The impact of the wars in Iraq, Afghanistan and Pakistan can be seen not only in the social, economic and political situations of these areas but also in the environments in which these wars have been waged. The long years of war have resulted in a radical destruction of forest cover and an increase in carbon emissions. In addition, the water supply has been contaminated by oil from military vehicles and depleted uranium from ammunition. Along with the degradation of the natural resources in these countries, the animal and bird populations have also been adversely affected. In recent years, Iraqi medical doctors and health researchers have called for more research on war-related environmental pollution as a potential contributor to the country’s poor health conditions and high rates of infections and diseases.

Water & Soil Pollution: During the 1991 aerial campaign over Iraq, the US utilized approximately 340 tons of missiles containing depleted uranium (DU). Water and soil may be contaminated by the chemical residue of these weapons, as well as benzene and trichloroethylene from air base operations. Perchlorate, a toxic ingredient in rocket propellant, is one of a number of contaminants commonly found in groundwater around munitions storage sites around the world.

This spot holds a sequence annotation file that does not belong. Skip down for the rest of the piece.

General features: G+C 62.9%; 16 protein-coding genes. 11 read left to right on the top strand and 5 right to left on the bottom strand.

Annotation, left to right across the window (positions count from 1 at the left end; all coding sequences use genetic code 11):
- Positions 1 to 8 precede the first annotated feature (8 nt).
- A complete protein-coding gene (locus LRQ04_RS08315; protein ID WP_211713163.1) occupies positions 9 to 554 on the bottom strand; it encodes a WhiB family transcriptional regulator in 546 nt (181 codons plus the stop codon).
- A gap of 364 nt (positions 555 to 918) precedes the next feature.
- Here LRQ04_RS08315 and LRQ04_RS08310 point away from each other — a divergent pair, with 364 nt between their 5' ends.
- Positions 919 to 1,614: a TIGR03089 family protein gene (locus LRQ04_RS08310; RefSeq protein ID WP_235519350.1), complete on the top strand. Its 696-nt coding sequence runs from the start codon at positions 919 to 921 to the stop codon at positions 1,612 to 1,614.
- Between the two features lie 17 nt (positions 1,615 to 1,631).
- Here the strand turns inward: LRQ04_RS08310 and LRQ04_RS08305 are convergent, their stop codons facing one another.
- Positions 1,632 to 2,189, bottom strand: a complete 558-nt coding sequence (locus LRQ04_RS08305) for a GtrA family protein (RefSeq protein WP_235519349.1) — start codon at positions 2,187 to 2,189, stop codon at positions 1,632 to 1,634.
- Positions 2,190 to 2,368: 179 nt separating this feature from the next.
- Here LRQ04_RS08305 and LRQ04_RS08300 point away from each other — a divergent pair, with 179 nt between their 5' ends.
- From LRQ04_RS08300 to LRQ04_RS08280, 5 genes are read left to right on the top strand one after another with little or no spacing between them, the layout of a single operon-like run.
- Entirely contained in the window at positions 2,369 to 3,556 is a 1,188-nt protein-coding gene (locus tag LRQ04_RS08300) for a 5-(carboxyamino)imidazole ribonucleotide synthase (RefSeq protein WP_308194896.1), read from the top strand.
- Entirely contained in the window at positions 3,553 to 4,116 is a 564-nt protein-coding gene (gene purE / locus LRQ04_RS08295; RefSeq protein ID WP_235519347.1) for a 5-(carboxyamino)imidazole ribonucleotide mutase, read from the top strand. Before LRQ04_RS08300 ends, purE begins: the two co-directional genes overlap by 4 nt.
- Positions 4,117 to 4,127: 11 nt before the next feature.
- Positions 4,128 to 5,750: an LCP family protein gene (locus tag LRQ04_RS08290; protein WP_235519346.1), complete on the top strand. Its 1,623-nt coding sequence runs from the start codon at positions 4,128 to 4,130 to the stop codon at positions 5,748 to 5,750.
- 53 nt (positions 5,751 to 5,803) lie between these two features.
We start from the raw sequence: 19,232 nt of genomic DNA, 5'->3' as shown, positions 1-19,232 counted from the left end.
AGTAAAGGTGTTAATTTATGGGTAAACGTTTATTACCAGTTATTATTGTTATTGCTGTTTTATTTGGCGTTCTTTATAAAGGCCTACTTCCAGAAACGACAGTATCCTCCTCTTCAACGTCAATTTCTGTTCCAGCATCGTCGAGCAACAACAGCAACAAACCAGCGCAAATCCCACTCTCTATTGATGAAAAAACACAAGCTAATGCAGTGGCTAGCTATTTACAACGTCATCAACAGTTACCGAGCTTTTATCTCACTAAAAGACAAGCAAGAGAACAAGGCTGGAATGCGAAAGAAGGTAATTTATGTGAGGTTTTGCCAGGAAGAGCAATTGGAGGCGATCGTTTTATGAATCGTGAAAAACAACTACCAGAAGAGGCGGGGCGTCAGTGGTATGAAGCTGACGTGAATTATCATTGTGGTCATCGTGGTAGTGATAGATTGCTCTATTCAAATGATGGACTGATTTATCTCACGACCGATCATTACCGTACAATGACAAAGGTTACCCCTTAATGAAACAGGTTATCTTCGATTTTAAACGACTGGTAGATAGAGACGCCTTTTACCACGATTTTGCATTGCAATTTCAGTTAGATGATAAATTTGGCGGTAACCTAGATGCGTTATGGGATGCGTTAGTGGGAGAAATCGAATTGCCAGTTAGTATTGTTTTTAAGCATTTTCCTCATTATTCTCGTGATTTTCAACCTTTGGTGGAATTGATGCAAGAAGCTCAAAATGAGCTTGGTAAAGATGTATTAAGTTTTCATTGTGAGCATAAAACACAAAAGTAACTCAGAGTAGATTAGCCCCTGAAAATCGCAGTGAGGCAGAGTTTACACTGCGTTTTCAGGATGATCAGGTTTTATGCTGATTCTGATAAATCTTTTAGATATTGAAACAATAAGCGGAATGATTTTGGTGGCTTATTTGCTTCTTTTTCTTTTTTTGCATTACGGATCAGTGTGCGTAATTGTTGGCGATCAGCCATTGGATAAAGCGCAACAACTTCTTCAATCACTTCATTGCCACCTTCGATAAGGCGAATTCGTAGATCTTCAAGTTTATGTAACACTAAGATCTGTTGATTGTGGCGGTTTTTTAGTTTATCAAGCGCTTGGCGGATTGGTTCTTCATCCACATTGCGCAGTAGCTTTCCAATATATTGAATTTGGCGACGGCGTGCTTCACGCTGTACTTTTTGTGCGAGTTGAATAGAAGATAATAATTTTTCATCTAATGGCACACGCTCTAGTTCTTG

The health impact of war-related environmental exposure remains controversial. Lack of security as well as poor reporting in Iraqi hospitals have complicated research. Yet, recent studies have revealed troubling trends. A household survey in Fallujah, Iraq in early 2010 obtained responses to a questionnaire on cancer, birth defects, and infant mortality.  Significantly higher rates of cancer in 2005-2009 compared to rates in Egypt and Jordan were found.  The infant mortality rate in Fallujah was 80 deaths per 1000 live births, significantly higher than rates of 20 in Egypt, 17 in Jordan and 10 in Kuwait.  The ratio of male births to female births in the 0-4 age cohort was 860 to 1000 compared to the expected 1050 per 1000.